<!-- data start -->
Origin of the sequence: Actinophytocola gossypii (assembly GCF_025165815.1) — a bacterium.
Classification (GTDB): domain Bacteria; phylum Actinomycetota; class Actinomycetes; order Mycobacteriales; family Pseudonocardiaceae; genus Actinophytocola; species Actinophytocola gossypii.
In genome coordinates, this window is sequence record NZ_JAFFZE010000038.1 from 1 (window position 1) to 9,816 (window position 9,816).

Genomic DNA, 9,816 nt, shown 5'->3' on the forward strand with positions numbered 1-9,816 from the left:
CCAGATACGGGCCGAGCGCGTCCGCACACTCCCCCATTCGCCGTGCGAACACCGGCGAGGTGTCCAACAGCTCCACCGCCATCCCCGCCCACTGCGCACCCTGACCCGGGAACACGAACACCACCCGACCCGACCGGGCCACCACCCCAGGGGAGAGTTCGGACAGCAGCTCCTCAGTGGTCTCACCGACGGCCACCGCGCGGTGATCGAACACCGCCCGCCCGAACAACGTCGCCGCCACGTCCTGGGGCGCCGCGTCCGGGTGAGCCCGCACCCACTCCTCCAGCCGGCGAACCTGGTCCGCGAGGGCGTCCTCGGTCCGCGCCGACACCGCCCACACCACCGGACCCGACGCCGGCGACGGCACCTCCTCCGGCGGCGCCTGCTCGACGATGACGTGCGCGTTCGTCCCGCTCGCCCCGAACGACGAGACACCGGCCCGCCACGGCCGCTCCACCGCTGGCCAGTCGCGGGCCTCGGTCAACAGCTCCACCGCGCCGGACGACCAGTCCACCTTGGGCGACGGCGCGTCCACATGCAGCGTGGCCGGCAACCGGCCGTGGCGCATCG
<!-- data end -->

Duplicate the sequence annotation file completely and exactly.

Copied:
Origin of the sequence: Actinophytocola gossypii (assembly GCF_025165815.1) — a bacterium.
Classification (GTDB): domain Bacteria; phylum Actinomycetota; class Actinomycetes; order Mycobacteriales; family Pseudonocardiaceae; genus Actinophytocola; species Actinophytocola gossypii.
In genome coordinates, this window is sequence record NZ_JAFFZE010000038.1 from 1 (window position 1) to 9,816 (window position 9,816).

Genomic DNA, 9,816 nt, shown 5'->3' on the forward strand with positions numbered 1-9,816 from the left:
CCAGATACGGGCCGAGCGCGTCCGCACACTCCCCCATTCGCCGTGCGAACACCGGCGAGGTGTCCAACAGCTCCACCGCCATCCCCGCCCACTGCGCACCCTGACCCGGGAACACGAACACCACCCGACCCGACCGGGCCACCACCCCAGGGGAGAGTTCGGACAGCAGCTCCTCAGTGGTCTCACCGACGGCCACCGCGCGGTGATCGAACACCGCCCGCCCGAACAACGTCGCCGCCACGTCCTGGGGCGCCGCGTCCGGGTGAGCCCGCACCCACTCCTCCAGCCGGCGAACCTGGTCCGCGAGGGCGTCCTCGGTCCGCGCCGACACCGCCCACACCACCGGACCCGACGCCGGCGACGGCACCTCCTCCGGCGGCGCCTGCTCGACGATGACGTGCGCGTTCGTCCCGCTCGCCCCGAACGACGAGACACCGGCCCGCCACGGCCGCTCCACCGCTGGCCAGTCGCGGGCCTCGGTCAACAGCTCCACCGCGCCGGACGACCAGTCCACCTTGGGCGACGGCGCGTCCACATGCAGCGTGGCCGGCAACCGGCCGTGGCGCATCG